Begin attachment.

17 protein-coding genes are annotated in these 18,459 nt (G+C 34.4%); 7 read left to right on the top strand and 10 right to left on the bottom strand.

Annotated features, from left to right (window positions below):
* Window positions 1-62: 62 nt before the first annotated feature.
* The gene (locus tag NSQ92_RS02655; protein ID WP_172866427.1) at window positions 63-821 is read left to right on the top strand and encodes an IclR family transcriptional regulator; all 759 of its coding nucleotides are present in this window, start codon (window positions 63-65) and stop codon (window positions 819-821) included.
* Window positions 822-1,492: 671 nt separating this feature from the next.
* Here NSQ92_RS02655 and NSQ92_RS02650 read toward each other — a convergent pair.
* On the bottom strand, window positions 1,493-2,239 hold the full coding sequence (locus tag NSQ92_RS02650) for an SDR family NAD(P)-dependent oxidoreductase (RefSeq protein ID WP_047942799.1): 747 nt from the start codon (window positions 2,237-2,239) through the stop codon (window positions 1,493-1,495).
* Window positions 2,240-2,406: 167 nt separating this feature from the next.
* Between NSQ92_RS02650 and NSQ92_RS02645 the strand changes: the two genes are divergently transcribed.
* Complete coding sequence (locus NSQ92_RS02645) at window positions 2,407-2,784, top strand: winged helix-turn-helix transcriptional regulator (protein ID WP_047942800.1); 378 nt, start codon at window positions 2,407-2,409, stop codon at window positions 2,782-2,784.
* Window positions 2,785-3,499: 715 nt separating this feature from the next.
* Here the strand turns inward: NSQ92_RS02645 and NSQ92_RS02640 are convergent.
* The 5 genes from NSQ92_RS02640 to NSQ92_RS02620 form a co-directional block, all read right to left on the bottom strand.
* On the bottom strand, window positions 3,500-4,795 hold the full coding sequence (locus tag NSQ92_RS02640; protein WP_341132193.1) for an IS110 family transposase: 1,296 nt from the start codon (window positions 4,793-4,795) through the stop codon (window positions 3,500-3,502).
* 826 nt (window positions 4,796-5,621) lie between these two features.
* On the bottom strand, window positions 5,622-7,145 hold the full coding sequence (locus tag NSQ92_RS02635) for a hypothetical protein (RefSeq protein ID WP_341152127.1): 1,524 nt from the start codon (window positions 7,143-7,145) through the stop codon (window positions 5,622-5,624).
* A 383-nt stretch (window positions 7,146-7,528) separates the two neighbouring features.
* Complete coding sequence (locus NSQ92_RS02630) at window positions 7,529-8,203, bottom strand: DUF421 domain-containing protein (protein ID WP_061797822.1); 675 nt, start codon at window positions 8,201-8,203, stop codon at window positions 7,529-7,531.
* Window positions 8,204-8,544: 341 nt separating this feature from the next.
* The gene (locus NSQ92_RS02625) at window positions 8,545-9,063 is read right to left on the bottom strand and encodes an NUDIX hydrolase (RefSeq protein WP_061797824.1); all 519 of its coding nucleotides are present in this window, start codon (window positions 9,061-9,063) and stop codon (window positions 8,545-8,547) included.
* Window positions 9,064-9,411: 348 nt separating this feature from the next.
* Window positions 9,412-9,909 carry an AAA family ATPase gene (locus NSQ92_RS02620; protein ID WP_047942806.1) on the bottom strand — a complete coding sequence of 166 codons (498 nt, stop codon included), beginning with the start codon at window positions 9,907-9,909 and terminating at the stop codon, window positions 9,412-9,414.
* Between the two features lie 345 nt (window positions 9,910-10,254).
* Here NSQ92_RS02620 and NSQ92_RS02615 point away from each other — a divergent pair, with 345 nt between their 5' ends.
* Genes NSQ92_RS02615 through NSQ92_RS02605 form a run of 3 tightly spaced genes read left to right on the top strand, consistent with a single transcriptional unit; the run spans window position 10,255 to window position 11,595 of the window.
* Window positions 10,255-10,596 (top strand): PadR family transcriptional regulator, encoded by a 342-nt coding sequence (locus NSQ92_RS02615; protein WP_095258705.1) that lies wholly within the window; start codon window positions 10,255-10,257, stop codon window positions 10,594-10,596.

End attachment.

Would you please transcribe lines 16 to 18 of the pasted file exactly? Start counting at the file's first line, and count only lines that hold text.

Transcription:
* On the bottom strand, window positions 5,622-7,145 hold the full coding sequence (locus tag NSQ92_RS02635) for a hypothetical protein (RefSeq protein ID WP_341152127.1): 1,524 nt from the start codon (window positions 7,143-7,145) through the stop codon (window positions 5,622-5,624).
* A 383-nt stretch (window positions 7,146-7,528) separates the two neighbouring features.
* Complete coding sequence (locus NSQ92_RS02630) at window positions 7,529-8,203, bottom strand: DUF421 domain-containing protein (protein ID WP_061797822.1); 675 nt, start codon at window positions 8,201-8,203, stop codon at window positions 7,529-7,531.